This means that an integrable model can also contain a conformally invariant solution. This is a quite non trivial fact that we wish to explore in case of integrable models relevant for string theory, where conformal invariance is a very desirable property.

In the framework of string theory, it is possible to gather information about the Yang-Mills theory at intermediate coupling. Obtaining a strongly coupled field theory underlying the QCD string actually provides an integrable model in the world sheet, and the low dimensionality of the problem may imply exact solvability [15] .

In that case, the symmetry of the integrable model is.

The bosonic part of such a coset is AdS_{5} × S^{5}, which will be our main concern. Most of the literature is related, in this case, to integrable models and their nonlocal conservation laws [16] [17] . Currents for the pure spinor superstring in AdS_{5} × S^{5} have subsequently been constructed [18] . While the role of AdS_{5} is largely discussed in relation to string solutions [19] [20] , integrable structures are related to the underlying string spectrum [21] .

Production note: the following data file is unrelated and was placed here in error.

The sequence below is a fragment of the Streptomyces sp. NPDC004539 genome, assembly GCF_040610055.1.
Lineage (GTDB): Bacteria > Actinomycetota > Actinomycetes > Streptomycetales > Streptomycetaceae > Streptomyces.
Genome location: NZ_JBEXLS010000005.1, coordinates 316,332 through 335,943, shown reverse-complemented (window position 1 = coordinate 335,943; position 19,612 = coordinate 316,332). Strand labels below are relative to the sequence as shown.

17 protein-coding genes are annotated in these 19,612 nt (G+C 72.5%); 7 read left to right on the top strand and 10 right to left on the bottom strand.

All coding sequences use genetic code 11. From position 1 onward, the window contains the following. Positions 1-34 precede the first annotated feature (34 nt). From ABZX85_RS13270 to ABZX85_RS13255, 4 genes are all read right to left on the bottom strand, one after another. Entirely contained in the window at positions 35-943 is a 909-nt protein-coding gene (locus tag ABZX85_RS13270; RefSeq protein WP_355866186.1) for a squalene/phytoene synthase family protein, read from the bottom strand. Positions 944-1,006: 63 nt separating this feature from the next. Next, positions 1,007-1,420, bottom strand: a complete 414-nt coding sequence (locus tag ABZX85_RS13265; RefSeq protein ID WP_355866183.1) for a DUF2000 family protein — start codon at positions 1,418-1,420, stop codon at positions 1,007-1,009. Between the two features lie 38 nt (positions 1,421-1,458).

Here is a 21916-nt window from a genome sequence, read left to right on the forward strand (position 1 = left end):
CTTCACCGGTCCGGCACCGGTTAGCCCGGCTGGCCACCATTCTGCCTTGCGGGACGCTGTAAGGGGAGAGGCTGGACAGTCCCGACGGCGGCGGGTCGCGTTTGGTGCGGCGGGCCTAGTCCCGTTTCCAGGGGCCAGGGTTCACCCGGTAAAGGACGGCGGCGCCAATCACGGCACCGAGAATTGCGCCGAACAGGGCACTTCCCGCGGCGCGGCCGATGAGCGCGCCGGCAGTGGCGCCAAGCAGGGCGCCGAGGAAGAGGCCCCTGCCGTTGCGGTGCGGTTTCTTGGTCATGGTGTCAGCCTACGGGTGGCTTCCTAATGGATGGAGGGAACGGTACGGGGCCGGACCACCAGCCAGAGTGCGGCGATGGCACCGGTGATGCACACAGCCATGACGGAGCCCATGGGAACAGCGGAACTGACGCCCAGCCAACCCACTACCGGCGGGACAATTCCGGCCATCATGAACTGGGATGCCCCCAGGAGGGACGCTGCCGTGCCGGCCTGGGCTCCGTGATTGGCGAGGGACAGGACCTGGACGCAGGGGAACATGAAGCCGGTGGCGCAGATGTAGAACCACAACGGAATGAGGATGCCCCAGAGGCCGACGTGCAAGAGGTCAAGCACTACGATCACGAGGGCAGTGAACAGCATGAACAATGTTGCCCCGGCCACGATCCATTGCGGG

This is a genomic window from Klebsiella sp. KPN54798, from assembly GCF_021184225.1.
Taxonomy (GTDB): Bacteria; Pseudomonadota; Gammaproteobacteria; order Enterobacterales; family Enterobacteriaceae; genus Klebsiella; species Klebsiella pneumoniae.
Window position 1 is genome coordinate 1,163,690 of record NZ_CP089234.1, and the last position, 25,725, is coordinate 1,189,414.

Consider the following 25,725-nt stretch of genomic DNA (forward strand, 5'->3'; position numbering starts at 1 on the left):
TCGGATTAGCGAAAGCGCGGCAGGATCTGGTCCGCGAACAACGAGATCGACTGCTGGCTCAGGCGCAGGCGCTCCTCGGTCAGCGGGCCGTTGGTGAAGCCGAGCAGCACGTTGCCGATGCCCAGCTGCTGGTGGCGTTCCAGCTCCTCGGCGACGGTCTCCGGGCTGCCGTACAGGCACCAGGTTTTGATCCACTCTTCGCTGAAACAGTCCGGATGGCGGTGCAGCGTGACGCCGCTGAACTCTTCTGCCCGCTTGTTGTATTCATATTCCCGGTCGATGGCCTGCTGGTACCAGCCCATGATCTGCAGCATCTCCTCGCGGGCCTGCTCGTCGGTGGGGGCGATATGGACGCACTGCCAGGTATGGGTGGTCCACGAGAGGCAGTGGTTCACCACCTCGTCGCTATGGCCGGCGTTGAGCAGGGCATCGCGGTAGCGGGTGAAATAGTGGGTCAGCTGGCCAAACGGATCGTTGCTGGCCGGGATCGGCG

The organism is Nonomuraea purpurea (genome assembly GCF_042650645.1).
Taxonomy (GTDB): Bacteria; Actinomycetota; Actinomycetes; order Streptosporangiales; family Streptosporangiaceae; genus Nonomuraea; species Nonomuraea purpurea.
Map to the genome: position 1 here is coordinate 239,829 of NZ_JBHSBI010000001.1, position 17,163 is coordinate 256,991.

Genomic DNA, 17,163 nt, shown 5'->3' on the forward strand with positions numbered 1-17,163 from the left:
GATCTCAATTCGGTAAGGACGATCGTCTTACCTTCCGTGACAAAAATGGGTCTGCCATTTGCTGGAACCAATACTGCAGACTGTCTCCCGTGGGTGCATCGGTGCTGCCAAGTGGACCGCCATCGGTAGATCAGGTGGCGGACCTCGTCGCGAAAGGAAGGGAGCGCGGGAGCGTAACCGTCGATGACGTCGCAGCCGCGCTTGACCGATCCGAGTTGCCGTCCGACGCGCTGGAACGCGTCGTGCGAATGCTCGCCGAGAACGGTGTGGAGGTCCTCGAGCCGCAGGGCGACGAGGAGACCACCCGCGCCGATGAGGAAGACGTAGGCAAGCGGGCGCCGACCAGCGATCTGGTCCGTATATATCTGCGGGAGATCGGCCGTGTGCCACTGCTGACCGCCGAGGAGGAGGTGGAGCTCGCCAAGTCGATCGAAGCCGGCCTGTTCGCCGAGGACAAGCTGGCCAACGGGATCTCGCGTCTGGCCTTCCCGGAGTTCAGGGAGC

Later, the non local charges have also been related to a BRST cohomology [22] ensuring κ-symmetry. One thus conjectured that conformal invariance should be related to the integrable models relevant to string theory.

On the other hand, in string theory, a lot has been done concerning integrability of the underlying symmetry of strings in certain backgrounds. In Maldacena’s conjecture, four-dimensional N = 4 super Yang-Mills theory is dual to super strings in AdS_{5} × S^{5} background [23] . But

(1)